Archive for December, 2011

Exciting the imagination

24 December 2011

I don’t like the Royal Academy – it’s snooty, uptight, over-sponsored yet still expensive – but despite this I went this week to see their exhibition, Building the Revolution, about the art and buildings of the Russian revolutionary era, and in particular to see the scaled-down version of Tatlin’s Tower in the (sponsored) courtyard. The Tower, famously, was only an idea, and never built, but it was intended to be both a monument to the revolution and also a working building, the home of the Third International, the organisation to promote communism internationally. As a blog at RIBA notes, it would have

had four rotating elements inside (all rotating at different speeds) to house an information centre, meeting rooms, offices and a radio transmitter which all would have served as the headquarters of the Third International.

The scale version built for the Royal Academy is 10 metres high, a 1:40 scale model of a Tower that Tatlin imagined would be 400 metres high, taller than the Eiffel Tower, spanning the river Neva in St. Petersburg, as a picture at the RA conveyed. (The image here is from a 1999 CGI reconstruction by the Japanese artist Takehiko Nagakura.) In a Russia wracked by war and then civil war the chances of securing enough steel to build it were less than zero. The mechanics were complex too; the engineers who made a reconstruction for the Hayward in 1971 had to work them out from first principles, since there are few records of the original design. Indeed, had it been built, it’s likely that the mechanics of the building would have failed – the Russian constructivists quite often found that their ideas outstripped the limits of what was then technically possible.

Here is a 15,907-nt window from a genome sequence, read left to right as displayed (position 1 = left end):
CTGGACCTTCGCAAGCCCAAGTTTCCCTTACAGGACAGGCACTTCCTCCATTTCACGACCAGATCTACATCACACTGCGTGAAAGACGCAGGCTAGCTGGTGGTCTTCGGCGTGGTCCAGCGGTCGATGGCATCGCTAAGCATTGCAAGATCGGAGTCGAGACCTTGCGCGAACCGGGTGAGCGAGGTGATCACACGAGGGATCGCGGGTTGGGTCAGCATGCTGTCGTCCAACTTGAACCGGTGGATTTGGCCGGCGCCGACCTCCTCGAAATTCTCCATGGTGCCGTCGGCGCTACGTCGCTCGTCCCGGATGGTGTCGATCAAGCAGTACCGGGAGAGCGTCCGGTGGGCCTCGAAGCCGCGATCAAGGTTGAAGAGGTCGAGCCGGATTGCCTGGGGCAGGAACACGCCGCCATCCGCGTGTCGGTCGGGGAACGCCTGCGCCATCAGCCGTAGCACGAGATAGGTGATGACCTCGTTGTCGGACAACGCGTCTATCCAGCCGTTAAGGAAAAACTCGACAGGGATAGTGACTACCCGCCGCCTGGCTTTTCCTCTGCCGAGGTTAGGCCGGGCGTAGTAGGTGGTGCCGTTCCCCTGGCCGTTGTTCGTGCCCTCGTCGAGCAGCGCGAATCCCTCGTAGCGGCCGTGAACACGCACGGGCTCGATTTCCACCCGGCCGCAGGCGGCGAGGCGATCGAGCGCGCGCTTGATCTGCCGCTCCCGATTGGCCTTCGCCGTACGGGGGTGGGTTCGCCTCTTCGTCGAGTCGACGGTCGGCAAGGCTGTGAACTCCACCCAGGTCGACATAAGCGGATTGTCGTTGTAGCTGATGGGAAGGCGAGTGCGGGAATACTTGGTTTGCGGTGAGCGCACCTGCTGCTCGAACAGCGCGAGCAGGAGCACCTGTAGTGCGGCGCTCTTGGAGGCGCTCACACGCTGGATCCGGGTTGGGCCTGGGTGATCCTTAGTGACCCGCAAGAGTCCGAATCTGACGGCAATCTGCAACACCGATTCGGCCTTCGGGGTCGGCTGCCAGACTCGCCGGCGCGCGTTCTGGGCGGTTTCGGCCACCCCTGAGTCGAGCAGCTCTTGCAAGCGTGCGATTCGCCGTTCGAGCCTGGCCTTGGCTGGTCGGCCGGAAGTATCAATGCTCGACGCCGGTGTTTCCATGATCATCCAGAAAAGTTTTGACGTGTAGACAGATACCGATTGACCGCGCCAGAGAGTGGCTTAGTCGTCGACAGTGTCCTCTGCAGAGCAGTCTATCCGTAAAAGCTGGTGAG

In Tatlin’s lifetime, his Tower was realised only as a 15 foot high scale model, which was shown in Moscow and St. Petersburg. The picture of this model, and the one above, come from John Coulthart’s { feuilleton } blog. Even so, it fired the enthusiasm of his contemporaries: Viktor Shklovsky, the critic, reported on seeing Tatlin’s model, ‘The monument is made of iron, glass and revolution.’

Indeed, the design was inherently political. As Catherine Merridale writes:

The marvels of technology were one theme, but movement was another … as well as reflecting the dynamism of the dawning age, the building could double as a slow-moving calendar and clock, perhaps even as a means of measuring stars and space. In its restlessness and transparency, the building embodied the democratic challenge to authoritarian power that Tatlin so welcomed.

Tatlin’s unbuilt Monument has fascinated artists, critics, and maybe utopians ever since he designed it: I’m writing about it here more than 90 years after he conceived it, which I wouldn’t be had it actually been built. I was at an exhibition in Estonia earlier this year at which the artist Petko Dourmana had constructed an augmented reality piece in which the Tower was projected onto the cityscape of Tallinn. In some ways, such a virtual representation seems a fittingly democratic way to see Tatlin’s Monument. The purpose of the unbuilt building, after all, is to excite the imagination.

The picture at the top of this post was taken by Andrew Curry. It is published here under a Creative Commons licence: some rights reserved.